So, You Think You Want to Hire a Sourcer…

Kelly Dingee Kelly Dingee, Sourcing

I get emails on a regular basis from clients who think they’d like to hire a sourcer and want to know, “What do I think of that?” Well, here’s what I want you to ask yourself if you’re considering hiring a sourcer:

  • Do you need someone long term or short term?
  • Full-time or part-time?
  • Virtual or on-site?
  • Are they supporting a team or individual?
  • What’s your vetting criteria going to be? (i.e. how experienced are they, what’s their background, is industry experience critical?)
  • How are you going to quantify success?

Definition-2 But beyond those questions, one of the most important questions I ask is… how have you defined sourcing for your recruiting group?

And you have to define it.

This is almost critical for the team to function well.  I’ve seen sourcers who are hired to merely scan ATS systems and resume databases.  Sometimes they are responsible for posting jobs too.  I think that’s a waste of manpower and money – you can automate that if you have to.  I’ve seen sourcers hired to only surf free resources online.  And then I’ve seen sourcers hired who can use the company’s ATS, source online via free and paid resources and perform the prequalification calls before handing off the candidates to the recruiter.

If you don’t define what sourcing is for your recruiting group and share it with your team, there can be trouble with a capital T.  Recruiting professionals are a competitive bunch and when you introduce a sourcer to the group, it’s important to define how said sourcer is an asset to the talent acquisition team and sometimes more importantly, that they are not an internal competitor.  They should be off loading some of the workload, not viewed as a threat.  The ideal is that the sourcer will free up the recruiter to… recruit!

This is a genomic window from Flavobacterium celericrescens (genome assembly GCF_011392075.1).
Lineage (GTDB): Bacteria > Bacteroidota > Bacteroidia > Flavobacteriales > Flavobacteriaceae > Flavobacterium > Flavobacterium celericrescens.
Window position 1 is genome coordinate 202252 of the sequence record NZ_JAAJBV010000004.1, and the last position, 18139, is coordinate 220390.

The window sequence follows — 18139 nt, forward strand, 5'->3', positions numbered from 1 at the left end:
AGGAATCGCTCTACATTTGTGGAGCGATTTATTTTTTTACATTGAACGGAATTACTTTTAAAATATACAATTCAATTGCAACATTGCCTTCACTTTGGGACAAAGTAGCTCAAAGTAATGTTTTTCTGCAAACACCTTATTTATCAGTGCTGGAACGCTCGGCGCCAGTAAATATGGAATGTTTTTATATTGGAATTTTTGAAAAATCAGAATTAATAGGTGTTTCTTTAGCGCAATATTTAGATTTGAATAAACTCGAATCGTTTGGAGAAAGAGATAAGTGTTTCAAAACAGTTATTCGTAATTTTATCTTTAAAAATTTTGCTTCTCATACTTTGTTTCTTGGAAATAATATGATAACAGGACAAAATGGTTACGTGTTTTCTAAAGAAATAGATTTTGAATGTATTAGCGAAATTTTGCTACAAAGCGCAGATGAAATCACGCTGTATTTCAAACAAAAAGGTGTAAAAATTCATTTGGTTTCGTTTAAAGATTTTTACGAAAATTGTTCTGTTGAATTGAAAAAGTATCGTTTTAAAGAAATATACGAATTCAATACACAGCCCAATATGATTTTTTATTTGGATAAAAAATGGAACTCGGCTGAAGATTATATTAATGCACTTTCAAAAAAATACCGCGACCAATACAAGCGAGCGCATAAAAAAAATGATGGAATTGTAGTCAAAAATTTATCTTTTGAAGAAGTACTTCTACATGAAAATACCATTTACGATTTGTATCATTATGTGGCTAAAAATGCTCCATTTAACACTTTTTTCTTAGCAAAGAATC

And cut ’em some slack.  If you hire someone cold, no company experience, onboard them.  Do a brain dump with your recruiting team on all the “need to know” information.  Prepare them for success.  Let them know what’s worked and what hasn’t – where the challenges are.  Make them a part of the team and share the knowledge.

You’ll also want to be realistic.  Some companies view sourcing as an entry level job.  If you’re going to invest the time and energy to train someone on a) your company and b) how to source, you need to have some patience and create an appropriate ramp-up time.  My inclination?  Hire someone who knows your company, that you can train to source OR hire an experienced sourcer whom you can train on your company.  Don’t hit yourself with a double whammy, unless it’s a long term investment for you.  An experienced sourcer, well- versed in the internet and experienced with cold calling tactics can switch industries.  Don’t discount them because they’ve got pharma experience and you’re in defense.  Sourcers by nature are resourceful and quick learners, Take advantage of their expertise.

So you think you still want to hire a sourcer?